"Songs of Love, Death, and Trains"
(Proud Mountain Records)
Here’s a little background on how the recording of the album came about. I met Kevin Suggs a few years back when we both lived in the same apartment building in Seattle, Washington. Kevin was working at a recording studio around town and I had been writing songs and was just starting to play my music out as a solo singer-songwriter. It was a few years later when I came across Kevin’s pedal steel credit on the Shins song "Gone for Good" and I knew we needed to work together.
The majority of this album was recorded live. All of David’s vocals and acoustic guitar were keepers from the live take with the band. It’s a good way of working because the end result is a very honest sound that works well for David's type of music. Any rough edges are an asset to the songs. There are two different rhythm sections on the record that we did in two separate sessions a few months apart. The two pieces that are common to all the songs are David on acoustic and Travis on electric guitar. The pedal steel, keys, cello, and banjo were all added later. It was really an organic process. We didn't get bogged down in the overdub stage and didn’t want to refine the feel out of things. (Kevin Suggs)
"ALL THE TRAINS" was the first song that I wrote for the new record and I just knew that it needed pedal steel from the very first note. Brady Hall, who plays drums on this track, asked me if he could sing a little harmony. I hadn’t really known that he could sing in a falsetto voice, but I was blown away with the result.
"JULIA" has the most rocking guitar track on the whole record. I thought the track had a little too much distortion at first until the keys were recorded, adding the perfect amount of texture to the song. Once again, that’s Brady singing on the chorus.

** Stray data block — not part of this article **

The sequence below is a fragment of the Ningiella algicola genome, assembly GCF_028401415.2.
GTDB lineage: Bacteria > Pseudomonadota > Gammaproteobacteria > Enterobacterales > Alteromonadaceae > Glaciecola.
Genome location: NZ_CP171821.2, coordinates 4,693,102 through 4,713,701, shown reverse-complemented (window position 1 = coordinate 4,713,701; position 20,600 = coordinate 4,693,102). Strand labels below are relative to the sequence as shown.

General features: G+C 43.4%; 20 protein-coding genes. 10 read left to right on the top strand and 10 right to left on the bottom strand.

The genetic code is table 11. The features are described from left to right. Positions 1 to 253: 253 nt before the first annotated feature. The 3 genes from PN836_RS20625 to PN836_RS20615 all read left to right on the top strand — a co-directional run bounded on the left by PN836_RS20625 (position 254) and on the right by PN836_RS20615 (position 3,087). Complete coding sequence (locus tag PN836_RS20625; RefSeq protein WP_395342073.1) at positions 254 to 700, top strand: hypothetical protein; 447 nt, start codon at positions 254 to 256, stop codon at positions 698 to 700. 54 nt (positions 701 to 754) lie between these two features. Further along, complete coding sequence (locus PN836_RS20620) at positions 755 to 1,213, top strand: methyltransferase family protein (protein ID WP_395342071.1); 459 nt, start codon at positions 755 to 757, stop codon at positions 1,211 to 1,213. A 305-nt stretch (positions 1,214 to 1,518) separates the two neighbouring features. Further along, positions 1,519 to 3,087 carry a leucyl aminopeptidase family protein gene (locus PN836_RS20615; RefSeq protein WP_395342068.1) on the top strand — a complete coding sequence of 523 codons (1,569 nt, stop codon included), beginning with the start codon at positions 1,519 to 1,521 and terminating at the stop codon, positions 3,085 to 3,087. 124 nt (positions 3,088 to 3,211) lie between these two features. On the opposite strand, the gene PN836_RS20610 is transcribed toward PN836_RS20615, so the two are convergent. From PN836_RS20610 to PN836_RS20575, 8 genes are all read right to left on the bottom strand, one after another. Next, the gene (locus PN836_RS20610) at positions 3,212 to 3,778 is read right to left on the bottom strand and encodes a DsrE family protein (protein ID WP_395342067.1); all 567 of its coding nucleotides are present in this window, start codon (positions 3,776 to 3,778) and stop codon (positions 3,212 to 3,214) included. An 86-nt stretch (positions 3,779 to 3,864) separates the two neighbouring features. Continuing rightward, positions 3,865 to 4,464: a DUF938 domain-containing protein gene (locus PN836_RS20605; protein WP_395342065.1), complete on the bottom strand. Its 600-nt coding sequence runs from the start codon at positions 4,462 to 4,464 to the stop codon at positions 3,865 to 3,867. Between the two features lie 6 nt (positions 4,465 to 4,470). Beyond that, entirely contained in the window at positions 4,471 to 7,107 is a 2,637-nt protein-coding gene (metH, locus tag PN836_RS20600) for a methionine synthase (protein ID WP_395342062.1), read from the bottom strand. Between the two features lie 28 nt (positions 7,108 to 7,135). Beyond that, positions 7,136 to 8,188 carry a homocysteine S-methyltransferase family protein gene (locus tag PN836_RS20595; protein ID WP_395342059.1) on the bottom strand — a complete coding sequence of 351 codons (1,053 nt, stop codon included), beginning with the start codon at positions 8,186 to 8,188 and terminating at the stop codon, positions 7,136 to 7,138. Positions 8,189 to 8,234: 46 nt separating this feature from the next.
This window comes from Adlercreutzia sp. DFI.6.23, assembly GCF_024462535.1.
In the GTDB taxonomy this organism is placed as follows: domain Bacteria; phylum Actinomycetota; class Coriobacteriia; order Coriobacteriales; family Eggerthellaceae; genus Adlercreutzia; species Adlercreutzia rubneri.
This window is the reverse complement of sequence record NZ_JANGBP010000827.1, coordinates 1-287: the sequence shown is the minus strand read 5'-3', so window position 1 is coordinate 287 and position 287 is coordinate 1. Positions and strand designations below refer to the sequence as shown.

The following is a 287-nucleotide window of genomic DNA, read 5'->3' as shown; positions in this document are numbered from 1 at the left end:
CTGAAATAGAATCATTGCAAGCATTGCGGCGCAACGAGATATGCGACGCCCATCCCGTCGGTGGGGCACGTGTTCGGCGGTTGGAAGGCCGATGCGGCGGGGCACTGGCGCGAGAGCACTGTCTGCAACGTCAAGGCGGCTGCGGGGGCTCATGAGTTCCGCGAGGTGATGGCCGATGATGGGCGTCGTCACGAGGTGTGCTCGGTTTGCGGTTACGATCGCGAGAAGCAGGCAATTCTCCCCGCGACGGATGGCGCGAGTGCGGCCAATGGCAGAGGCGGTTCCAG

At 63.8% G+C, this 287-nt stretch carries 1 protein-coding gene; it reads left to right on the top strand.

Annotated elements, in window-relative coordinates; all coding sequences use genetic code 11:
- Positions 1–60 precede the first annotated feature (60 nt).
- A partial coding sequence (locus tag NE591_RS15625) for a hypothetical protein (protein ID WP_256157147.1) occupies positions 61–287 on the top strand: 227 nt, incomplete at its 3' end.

"IF THE WORLD" is the song that bridges the first record with the second. It just made sense after hearing the rough mixes to have Taryn Webber come in and record a cello part. Taryn also played on the first record and she can put down a flawless track on the first take.
"NO LONESOME TUNE" is one of my favorite Townes Van Zandt songs and I hope we did the song justice. I love Bob Congleton’s bass part, which brings to mind that classic 70’s style country bass line.
"WILLOW TREE" is my take on an Appalachian murder ballad. I asked my old friend Nick Reckhart from Pennsylvania, who plays in the bluegrass family band The Reckharts to record a banjo part. Living so far apart, we couldn’t get into the studio together, so I sent him the rough mix and he went in to a studio in Pennsylvania and sent me his track a few days later. One of the most fascinating elements in recording technology in the last few years is the ability to record anywhere in the world.
"RAINDROPS" I figured that a record about trains should have a train rhythm song, so I wrote “Raindrops”. Once again Kevin Suggs adds some country twang and Mark Walters keeps the train rolling with those snare rolls. When I play live with the band, this is one of the most crowd-pleasing songs that gets people on their feet.
"HEAVEN AND HELL" is one of the longer songs that I’ve written, and Cathy Castell’s keys give the song a nice dreamy feel that I was looking for. I play a shorter version of this song live, but I was glad to include the extended version on the record.
"NAIL ON THE WALL" I’ve actually released two versions of “Nail on the Wall”. First was the version that I recorded for a 7-inch single about a year before the full album came out. The guitar track on the 7-inch has distortion through the whole track. For the album version, we only brought the guitar track up during the choruses. And on the album version, we let the upright bass playing of Kevin Millard come through a little more, which I felt made the verses more intimate and the chorus have a bit more impact this time around.
"CIGARETTES AND BOURBON" is another rocking number. This one is a great showcase for Travis Hartnett’s guitar playing with a solo intro and outro. When I brought this song to the band I wasn’t sure it was going to make it on the record until I heard Travis’ guitar part. His playing really brings the song alive. I also love the inter-play between Travis’ guitar and the pedal steel on the choruses.
"I DON’T HEAR YOU" Travis and I showed up early for a session and recorded “I Don’t Hear You” while waiting for the other band members to arrive. I wanted the album to go out on a contemplative note, so it seemed appropriate to have just the two of us play. Travis has an acoustic baritone and I love how it sounds on this track. We thought the baritone almost sounds like a piano.